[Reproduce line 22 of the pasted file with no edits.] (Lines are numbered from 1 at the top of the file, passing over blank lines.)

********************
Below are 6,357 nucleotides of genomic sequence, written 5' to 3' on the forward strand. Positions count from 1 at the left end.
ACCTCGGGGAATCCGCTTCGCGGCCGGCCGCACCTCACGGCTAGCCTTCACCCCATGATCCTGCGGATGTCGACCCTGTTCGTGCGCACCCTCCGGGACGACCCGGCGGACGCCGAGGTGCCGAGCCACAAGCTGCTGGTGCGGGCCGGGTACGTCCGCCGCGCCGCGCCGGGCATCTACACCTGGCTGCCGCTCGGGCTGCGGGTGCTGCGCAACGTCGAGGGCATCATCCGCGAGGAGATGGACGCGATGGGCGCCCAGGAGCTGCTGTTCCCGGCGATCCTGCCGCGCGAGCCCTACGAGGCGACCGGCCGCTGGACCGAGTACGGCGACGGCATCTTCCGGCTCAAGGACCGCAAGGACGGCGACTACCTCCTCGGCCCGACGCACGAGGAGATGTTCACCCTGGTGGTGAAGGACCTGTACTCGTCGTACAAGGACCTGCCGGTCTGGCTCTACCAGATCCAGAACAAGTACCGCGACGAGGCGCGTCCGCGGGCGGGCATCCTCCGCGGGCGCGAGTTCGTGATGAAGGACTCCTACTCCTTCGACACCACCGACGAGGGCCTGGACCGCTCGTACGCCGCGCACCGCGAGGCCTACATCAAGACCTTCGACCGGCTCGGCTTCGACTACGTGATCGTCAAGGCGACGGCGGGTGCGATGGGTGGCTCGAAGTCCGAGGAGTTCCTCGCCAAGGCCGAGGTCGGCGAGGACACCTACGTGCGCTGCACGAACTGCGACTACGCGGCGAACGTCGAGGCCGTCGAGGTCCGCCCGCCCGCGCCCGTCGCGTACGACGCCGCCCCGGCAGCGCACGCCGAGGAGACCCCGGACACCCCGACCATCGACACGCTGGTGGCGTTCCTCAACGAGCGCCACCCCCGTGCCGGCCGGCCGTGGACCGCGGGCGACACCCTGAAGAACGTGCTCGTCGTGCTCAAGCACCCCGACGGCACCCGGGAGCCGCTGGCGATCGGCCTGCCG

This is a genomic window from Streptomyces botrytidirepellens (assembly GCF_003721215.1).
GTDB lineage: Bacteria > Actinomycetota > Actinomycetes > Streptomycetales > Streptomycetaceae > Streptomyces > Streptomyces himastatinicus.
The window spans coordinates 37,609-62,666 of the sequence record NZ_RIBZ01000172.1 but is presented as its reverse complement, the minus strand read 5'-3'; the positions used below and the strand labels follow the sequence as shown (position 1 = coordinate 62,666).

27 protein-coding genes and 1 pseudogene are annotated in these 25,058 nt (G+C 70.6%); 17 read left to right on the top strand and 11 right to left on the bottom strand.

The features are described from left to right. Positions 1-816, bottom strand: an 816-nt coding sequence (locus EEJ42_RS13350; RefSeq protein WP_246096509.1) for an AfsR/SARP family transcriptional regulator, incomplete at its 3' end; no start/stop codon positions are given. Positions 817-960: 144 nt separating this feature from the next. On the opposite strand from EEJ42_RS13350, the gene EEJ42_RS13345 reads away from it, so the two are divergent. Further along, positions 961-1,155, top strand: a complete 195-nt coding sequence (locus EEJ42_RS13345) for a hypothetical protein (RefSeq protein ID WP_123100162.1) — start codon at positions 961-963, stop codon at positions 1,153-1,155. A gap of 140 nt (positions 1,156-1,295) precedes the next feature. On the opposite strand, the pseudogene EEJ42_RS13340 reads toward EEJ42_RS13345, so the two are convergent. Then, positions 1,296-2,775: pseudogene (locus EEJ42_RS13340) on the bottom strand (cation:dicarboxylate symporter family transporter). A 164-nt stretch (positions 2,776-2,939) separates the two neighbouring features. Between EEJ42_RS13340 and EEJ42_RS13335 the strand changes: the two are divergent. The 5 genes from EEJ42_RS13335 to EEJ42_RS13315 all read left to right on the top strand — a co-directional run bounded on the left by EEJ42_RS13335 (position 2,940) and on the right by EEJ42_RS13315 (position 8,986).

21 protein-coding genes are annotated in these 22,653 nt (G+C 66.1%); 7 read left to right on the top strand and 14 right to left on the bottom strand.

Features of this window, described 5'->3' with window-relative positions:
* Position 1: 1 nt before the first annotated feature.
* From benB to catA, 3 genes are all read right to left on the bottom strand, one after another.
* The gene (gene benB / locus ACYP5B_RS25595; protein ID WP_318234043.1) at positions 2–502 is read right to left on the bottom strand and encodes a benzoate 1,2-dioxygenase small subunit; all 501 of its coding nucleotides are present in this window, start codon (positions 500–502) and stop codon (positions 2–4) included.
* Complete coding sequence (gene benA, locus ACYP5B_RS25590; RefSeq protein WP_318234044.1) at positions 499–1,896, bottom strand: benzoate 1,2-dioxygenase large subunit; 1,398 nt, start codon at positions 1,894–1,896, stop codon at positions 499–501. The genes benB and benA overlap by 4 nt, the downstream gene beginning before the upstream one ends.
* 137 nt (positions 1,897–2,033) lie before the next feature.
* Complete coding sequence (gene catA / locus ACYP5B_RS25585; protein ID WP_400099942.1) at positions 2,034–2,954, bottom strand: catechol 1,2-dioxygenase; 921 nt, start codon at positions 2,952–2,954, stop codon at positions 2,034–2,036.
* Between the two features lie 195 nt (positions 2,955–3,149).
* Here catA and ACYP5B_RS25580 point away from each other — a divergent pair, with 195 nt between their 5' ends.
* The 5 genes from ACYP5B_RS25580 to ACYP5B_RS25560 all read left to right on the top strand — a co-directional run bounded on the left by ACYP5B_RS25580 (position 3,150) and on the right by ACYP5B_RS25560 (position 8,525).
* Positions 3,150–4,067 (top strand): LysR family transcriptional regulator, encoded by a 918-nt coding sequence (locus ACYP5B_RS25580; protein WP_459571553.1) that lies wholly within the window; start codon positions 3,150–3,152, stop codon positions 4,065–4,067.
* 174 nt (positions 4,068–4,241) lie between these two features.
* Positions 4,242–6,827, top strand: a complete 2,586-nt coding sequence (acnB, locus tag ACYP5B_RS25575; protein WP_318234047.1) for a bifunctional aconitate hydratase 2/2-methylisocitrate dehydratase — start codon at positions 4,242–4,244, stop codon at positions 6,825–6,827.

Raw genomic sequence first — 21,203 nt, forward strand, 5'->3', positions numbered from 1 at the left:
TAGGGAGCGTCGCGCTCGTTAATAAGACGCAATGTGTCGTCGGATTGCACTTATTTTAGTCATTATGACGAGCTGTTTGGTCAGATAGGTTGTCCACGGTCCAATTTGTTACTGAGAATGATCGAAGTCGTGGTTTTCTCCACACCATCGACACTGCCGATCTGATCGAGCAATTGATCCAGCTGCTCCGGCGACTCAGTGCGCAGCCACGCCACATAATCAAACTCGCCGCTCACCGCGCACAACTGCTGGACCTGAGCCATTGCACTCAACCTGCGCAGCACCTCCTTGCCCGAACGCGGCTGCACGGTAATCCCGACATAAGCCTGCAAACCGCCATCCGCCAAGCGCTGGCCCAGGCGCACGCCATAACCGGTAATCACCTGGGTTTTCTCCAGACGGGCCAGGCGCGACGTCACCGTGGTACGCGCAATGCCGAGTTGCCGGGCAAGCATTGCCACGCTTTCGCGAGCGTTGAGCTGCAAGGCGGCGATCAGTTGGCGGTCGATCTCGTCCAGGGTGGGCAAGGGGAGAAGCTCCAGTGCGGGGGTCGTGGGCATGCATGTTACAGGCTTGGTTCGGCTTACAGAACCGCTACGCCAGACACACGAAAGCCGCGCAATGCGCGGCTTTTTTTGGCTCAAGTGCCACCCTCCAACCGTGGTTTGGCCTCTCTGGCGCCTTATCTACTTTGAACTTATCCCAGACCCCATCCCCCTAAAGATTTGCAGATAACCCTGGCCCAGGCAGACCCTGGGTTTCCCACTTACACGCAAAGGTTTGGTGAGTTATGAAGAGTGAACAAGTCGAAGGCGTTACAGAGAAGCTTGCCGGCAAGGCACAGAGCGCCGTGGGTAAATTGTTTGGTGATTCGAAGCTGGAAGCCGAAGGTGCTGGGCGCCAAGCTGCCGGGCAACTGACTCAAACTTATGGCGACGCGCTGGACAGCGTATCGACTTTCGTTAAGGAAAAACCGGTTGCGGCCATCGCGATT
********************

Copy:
Raw genomic sequence first — 21,203 nt, forward strand, 5'->3', positions numbered from 1 at the left: